Attention to self-organisation and spontaneous order in urban development is growing both in academia and in planning practice. One of the current academic discussions centres around thedesirability of self-organisation. This paper evaluates the case of self-organisation in Oosterwold Almere in the Netherlands --- an atypical case as it is a large-scale experimental project of organic urban development.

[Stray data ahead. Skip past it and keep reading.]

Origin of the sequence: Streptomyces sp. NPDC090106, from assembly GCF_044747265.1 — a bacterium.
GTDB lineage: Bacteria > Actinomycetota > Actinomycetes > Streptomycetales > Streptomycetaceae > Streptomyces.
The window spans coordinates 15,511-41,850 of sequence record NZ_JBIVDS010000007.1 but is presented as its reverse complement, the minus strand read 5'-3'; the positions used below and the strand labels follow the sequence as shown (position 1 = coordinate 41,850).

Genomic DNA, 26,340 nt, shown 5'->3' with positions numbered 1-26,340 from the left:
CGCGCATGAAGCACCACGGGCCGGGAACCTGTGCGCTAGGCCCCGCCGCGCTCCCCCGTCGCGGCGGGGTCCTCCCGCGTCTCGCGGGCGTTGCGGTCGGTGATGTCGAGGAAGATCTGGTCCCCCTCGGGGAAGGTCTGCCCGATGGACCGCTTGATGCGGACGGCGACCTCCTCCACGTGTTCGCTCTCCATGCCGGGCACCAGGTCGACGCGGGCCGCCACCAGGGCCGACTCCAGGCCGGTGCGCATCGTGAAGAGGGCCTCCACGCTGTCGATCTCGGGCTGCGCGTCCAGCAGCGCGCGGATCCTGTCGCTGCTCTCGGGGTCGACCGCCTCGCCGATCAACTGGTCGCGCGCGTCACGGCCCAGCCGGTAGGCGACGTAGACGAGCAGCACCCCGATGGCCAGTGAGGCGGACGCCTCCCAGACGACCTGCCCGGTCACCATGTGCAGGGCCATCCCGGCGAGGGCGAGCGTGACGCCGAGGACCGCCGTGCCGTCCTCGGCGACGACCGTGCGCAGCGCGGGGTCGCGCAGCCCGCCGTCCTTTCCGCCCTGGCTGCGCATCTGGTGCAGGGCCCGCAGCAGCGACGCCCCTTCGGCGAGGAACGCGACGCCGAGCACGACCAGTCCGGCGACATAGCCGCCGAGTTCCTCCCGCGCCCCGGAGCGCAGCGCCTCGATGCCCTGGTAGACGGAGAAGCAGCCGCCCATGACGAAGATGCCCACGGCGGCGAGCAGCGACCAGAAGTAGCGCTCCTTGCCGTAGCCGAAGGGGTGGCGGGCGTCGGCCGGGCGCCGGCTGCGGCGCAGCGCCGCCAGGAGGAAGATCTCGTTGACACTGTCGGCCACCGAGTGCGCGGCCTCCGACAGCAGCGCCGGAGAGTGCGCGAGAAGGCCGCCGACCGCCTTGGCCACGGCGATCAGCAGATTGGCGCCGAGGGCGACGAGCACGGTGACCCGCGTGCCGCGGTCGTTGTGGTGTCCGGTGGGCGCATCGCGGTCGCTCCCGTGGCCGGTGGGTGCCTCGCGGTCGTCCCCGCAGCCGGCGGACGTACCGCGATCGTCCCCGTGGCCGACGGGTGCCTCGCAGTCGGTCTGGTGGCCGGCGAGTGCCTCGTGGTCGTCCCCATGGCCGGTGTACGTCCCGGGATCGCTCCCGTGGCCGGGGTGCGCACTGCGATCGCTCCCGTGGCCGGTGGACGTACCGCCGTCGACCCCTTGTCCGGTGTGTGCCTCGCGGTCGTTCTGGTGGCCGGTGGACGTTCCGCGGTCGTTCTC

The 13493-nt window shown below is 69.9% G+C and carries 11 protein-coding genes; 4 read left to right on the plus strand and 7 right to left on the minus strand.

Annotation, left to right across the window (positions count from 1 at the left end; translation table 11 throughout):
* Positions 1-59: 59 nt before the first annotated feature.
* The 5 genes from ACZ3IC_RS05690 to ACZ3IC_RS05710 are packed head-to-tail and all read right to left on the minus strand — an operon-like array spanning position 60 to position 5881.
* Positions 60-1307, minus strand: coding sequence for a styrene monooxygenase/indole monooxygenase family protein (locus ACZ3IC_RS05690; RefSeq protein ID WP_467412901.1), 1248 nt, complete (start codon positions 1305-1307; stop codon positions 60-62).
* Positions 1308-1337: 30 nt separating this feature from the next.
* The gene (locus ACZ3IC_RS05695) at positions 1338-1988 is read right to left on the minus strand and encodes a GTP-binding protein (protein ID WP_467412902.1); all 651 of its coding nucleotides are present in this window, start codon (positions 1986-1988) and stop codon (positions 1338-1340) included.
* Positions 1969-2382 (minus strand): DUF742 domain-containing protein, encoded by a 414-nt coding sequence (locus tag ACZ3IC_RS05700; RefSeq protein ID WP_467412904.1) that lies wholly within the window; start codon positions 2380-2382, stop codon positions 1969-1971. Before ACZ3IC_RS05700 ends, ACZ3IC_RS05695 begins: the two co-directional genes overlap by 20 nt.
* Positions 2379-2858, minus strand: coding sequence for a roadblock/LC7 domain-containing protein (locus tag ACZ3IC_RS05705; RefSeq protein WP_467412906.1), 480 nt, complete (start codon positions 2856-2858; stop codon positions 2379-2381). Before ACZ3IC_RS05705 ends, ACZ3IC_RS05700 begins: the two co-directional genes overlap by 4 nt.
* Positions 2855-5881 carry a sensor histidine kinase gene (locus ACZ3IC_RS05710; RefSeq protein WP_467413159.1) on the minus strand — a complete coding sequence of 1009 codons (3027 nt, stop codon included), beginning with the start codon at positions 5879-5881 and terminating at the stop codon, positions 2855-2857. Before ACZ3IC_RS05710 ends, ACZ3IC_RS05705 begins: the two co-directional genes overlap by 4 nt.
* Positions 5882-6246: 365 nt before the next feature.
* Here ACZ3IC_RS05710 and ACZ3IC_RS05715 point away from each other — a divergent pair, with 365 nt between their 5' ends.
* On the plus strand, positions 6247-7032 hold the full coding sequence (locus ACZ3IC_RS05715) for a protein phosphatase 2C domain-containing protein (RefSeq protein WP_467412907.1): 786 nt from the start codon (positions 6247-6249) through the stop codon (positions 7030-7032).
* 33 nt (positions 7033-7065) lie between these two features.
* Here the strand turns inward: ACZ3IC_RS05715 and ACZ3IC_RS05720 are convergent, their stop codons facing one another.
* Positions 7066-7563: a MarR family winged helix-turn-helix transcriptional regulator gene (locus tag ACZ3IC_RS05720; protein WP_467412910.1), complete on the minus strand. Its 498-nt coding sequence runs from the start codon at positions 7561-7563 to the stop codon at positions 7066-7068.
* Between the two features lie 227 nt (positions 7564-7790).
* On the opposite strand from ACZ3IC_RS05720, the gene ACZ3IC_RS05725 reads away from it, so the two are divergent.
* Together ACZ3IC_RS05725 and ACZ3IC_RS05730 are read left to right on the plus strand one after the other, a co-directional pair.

We analysed how this case deals with traditional welfareeconomic justifications for urban planning by the government. Several challenges of selfgoverning communities in dealing with public goods and negative externalities are identified. The case of Oosterwold highlights the continued importance of collective action, both in the provision and management of public goods and services, and in the prevention of free-rider behaviour and inefficient use of space. In Oosterwold, collective solutions are being established to deal with challenges concerning institutions, common costs, and the liability of replacing the urban planning by the government.